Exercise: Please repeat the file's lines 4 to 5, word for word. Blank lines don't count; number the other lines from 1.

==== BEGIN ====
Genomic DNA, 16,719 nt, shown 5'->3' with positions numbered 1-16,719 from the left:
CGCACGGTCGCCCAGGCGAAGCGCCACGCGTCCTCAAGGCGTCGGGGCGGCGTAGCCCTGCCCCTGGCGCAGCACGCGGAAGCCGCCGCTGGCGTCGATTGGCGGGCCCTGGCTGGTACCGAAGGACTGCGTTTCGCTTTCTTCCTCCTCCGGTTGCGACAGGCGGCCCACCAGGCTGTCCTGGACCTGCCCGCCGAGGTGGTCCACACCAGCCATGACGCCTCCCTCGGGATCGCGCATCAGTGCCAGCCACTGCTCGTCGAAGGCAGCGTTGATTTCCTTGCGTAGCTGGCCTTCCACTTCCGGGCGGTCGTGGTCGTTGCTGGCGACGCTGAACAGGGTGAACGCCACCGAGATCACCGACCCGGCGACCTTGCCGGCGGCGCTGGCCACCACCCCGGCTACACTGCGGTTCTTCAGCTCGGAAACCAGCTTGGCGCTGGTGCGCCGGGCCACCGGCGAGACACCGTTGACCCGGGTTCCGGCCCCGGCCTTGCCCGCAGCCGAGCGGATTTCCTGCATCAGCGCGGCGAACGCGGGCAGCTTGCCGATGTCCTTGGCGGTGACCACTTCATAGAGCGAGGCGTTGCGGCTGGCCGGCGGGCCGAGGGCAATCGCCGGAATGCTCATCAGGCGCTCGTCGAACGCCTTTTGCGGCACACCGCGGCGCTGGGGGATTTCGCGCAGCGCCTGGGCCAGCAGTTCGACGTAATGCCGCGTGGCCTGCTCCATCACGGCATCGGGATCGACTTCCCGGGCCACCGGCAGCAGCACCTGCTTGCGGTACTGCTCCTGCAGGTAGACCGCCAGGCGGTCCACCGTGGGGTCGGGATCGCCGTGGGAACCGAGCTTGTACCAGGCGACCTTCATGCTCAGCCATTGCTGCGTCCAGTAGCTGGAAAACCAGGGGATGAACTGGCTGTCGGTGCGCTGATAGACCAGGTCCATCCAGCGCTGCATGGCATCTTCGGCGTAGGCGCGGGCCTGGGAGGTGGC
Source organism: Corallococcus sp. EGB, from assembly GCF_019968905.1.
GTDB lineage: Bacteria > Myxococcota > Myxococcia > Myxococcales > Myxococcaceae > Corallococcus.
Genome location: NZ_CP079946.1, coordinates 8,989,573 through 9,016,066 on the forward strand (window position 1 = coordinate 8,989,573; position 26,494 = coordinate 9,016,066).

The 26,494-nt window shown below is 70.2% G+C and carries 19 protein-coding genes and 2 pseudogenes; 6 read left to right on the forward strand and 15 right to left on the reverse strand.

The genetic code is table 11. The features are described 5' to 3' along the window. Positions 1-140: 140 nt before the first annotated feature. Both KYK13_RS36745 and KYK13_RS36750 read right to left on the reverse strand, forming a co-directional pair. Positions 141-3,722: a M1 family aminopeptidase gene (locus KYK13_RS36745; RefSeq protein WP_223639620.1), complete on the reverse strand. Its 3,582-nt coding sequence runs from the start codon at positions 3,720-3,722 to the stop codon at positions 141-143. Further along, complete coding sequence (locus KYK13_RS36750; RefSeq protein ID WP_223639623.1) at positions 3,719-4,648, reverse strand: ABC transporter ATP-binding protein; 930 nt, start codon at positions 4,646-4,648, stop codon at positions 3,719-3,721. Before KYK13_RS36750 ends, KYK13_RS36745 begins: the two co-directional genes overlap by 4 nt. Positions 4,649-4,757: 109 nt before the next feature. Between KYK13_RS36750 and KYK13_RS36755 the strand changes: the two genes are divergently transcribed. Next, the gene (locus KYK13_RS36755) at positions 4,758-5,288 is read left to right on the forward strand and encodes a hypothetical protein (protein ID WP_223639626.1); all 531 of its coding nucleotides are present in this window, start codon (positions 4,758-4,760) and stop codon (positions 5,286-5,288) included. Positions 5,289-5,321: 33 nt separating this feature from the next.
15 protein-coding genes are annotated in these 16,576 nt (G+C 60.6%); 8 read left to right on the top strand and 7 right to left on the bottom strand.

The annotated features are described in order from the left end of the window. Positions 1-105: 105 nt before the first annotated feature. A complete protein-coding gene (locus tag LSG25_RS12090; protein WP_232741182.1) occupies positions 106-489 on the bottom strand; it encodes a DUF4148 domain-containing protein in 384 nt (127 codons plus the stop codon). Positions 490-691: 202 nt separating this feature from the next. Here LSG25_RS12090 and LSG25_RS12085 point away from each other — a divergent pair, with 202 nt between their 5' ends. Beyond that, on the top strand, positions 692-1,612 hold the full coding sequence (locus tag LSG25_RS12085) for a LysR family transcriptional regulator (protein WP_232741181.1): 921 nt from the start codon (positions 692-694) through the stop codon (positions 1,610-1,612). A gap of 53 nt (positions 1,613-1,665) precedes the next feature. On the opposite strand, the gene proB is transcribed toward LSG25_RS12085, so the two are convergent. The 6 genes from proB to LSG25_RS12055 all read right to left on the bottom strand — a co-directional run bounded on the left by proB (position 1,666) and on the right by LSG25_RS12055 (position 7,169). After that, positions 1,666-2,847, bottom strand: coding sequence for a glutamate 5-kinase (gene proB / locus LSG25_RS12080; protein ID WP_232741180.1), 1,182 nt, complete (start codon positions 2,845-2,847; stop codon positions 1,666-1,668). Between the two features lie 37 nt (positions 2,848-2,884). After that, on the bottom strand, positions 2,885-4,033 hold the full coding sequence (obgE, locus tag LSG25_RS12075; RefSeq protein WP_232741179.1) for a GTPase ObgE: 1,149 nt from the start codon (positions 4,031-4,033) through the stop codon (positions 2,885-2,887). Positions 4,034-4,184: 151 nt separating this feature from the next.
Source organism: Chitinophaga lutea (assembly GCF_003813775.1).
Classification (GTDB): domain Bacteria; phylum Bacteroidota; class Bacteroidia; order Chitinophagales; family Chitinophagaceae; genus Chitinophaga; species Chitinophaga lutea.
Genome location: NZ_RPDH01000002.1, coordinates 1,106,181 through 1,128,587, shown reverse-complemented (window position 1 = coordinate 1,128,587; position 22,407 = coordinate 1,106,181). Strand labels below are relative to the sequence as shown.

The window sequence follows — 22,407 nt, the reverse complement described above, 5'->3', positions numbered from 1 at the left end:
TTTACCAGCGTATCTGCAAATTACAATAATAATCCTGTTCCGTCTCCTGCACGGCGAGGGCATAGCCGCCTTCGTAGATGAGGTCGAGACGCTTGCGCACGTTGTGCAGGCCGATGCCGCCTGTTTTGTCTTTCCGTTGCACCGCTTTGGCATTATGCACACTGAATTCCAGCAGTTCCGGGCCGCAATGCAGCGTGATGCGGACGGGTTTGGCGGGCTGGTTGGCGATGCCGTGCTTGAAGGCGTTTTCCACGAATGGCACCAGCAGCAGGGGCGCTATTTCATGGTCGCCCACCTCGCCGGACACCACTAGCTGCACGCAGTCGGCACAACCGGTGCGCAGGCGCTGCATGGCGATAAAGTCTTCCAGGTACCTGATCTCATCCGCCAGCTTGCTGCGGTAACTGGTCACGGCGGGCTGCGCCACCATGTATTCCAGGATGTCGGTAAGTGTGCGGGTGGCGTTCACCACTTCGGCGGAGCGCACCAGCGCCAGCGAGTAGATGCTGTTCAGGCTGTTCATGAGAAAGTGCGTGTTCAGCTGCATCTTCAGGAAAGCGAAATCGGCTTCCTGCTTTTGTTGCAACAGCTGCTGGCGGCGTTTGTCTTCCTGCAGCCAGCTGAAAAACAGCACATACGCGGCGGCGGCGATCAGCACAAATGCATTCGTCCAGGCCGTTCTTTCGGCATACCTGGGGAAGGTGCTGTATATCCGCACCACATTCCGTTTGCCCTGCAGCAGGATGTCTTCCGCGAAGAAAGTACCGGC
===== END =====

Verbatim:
GTDB lineage: Bacteria > Myxococcota > Myxococcia > Myxococcales > Myxococcaceae > Corallococcus.
Genome location: NZ_CP079946.1, coordinates 8,989,573 through 9,016,066 on the forward strand (window position 1 = coordinate 8,989,573; position 26,494 = coordinate 9,016,066).